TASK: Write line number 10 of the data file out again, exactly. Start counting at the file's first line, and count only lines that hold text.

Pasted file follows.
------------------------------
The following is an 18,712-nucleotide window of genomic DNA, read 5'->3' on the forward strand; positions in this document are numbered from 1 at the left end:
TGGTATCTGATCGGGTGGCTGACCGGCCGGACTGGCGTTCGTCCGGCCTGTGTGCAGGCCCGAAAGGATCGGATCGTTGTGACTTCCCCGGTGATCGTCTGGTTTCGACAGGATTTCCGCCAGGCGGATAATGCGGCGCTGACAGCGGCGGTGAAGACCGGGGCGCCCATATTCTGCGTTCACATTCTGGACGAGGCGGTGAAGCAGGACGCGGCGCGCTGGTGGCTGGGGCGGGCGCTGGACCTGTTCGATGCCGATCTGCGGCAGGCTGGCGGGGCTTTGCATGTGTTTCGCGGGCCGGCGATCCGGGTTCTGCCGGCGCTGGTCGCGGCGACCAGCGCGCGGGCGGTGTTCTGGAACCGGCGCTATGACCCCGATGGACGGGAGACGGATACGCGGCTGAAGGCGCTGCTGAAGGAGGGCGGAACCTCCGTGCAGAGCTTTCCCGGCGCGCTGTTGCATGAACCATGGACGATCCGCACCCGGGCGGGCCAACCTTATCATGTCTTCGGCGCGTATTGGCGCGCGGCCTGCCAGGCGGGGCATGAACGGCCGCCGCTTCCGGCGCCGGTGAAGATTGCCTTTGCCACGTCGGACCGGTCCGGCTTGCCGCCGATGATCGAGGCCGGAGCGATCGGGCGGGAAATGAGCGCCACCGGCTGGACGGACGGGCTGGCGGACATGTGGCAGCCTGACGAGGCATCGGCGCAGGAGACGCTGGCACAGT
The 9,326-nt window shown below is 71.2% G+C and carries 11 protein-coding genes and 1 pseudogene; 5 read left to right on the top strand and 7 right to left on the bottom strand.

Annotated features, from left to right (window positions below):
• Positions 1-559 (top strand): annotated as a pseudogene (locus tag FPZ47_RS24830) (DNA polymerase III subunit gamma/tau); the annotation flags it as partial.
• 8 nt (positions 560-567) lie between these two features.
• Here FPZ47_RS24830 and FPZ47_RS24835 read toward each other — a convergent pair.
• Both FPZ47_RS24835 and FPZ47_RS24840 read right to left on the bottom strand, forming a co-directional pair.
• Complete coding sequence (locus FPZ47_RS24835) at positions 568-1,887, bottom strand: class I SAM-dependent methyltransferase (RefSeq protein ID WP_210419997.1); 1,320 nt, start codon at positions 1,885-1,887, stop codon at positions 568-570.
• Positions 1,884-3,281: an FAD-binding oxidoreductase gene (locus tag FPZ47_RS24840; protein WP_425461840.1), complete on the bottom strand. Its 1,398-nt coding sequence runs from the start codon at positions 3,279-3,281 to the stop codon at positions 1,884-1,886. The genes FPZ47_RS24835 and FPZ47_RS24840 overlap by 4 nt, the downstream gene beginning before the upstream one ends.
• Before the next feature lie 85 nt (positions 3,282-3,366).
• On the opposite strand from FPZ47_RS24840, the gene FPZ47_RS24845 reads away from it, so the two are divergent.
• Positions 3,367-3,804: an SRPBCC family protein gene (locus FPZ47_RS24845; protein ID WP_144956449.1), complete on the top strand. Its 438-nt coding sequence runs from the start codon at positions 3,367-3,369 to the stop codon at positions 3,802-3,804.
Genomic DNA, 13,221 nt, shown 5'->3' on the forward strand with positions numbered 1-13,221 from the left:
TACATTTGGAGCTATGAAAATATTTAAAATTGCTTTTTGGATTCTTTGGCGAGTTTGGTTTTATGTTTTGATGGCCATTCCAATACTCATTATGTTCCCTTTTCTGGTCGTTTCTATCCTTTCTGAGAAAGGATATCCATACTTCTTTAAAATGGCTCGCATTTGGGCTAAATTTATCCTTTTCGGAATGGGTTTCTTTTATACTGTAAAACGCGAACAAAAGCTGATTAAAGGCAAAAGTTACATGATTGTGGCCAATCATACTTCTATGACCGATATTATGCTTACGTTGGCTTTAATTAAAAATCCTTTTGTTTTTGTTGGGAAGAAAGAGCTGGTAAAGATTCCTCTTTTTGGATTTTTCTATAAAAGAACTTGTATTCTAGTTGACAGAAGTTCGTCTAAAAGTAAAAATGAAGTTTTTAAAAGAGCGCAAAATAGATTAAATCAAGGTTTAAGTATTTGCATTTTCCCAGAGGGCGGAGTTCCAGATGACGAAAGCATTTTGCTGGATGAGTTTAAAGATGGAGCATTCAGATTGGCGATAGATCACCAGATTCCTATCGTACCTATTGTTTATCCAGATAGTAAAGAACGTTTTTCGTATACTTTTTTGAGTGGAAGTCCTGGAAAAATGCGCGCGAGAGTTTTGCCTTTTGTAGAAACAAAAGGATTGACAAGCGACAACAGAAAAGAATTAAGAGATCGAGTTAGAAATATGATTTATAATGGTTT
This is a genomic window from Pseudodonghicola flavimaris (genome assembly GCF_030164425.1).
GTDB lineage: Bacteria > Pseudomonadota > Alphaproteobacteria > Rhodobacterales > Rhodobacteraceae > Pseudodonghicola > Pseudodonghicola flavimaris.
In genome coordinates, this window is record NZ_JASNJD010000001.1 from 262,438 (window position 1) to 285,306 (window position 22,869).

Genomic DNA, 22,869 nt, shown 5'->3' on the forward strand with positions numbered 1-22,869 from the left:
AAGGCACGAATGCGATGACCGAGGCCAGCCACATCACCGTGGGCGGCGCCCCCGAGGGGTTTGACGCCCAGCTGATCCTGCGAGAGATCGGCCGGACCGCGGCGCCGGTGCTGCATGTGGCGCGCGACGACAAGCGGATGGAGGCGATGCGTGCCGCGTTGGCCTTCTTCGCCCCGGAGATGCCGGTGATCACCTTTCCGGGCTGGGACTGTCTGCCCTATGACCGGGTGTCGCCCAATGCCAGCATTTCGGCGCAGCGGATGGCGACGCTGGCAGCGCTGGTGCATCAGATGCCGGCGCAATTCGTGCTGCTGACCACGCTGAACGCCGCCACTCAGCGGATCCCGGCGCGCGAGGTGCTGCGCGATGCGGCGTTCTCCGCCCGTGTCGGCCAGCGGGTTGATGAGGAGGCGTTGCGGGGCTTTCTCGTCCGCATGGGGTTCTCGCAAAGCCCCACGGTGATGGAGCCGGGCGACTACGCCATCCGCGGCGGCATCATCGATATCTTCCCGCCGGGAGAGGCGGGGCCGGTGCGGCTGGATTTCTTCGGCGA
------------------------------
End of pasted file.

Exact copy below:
• Positions 1,884-3,281: an FAD-binding oxidoreductase gene (locus tag FPZ47_RS24840; protein WP_425461840.1), complete on the bottom strand. Its 1,398-nt coding sequence runs from the start codon at positions 3,279-3,281 to the stop codon at positions 1,884-1,886. The genes FPZ47_RS24835 and FPZ47_RS24840 overlap by 4 nt, the downstream gene beginning before the upstream one ends.